Security researchers have found that they were able to beat Microsoft’s Bitlocker full drive encryption using a simple $30 Field-Programmable Gate Array (FPGA).
The vulnerability is present when Bitlocker is used in its basic and least intrusive configuration – where logging onto your PC unlocks your drive. More secure configurations require you to enter a password before being able to boot.
Denis Andzakovic of Pulse Security was able to use the FPGA chip to sniff the Windows BitLocker encryption keys during boot as it travelled from the TMP over the Low Pin Count (LPC) bus. Denis was able to unlock both a Surface Pro 3 and HP Laptop.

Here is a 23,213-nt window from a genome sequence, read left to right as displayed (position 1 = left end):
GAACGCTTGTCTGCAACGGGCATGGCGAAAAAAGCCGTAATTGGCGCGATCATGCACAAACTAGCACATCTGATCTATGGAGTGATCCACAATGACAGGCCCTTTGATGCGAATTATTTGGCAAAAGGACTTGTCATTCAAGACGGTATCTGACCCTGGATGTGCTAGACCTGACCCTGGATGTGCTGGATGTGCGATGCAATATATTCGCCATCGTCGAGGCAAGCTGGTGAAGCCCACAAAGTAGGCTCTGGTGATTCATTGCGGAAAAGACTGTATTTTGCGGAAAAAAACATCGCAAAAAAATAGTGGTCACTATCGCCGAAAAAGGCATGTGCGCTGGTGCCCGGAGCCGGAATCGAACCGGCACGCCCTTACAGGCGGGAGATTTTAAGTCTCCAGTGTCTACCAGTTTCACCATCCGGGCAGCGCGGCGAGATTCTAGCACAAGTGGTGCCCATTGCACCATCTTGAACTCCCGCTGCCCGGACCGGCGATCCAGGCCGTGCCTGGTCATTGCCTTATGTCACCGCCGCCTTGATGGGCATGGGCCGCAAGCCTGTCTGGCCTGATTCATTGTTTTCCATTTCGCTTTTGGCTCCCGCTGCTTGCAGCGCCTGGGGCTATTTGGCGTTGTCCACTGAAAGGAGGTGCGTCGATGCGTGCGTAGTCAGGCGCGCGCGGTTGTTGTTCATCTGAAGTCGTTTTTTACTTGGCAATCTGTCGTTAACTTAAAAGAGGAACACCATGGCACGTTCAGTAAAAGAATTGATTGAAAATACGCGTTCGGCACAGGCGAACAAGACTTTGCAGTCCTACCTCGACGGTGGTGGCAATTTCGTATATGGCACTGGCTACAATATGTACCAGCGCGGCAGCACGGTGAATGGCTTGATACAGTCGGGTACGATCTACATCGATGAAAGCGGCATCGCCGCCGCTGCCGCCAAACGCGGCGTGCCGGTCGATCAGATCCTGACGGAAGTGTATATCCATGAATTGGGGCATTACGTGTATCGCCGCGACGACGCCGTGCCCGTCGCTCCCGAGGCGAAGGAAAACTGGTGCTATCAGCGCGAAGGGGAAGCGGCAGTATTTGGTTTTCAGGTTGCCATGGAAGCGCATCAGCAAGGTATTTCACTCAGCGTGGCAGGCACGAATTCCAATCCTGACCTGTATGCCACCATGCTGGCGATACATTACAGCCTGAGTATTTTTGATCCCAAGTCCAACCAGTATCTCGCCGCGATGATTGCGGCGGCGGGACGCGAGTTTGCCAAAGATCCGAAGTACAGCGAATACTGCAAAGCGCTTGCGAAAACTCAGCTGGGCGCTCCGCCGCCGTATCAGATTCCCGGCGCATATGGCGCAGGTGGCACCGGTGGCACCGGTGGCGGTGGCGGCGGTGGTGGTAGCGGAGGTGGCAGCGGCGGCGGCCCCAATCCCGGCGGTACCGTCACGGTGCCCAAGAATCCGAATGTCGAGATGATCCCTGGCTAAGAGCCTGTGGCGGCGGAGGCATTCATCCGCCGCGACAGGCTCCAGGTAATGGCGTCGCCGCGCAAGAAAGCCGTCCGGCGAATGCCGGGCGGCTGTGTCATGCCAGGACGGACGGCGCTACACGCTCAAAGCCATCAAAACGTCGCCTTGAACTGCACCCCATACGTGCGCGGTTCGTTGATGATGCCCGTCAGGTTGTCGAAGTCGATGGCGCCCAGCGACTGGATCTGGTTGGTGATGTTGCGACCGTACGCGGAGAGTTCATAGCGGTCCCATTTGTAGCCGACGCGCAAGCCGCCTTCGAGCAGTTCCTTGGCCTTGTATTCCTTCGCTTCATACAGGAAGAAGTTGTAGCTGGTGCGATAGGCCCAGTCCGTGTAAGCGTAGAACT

The vulnerability is not new, but what is, is the low cost and ease with which the hack was performed. Andzakovic (like Microsoft) recommends that if you rely on Bitlocker to keep real secrets secret, you should not rely on the basic configuration, but set up a PIN, two-factor authentication or more.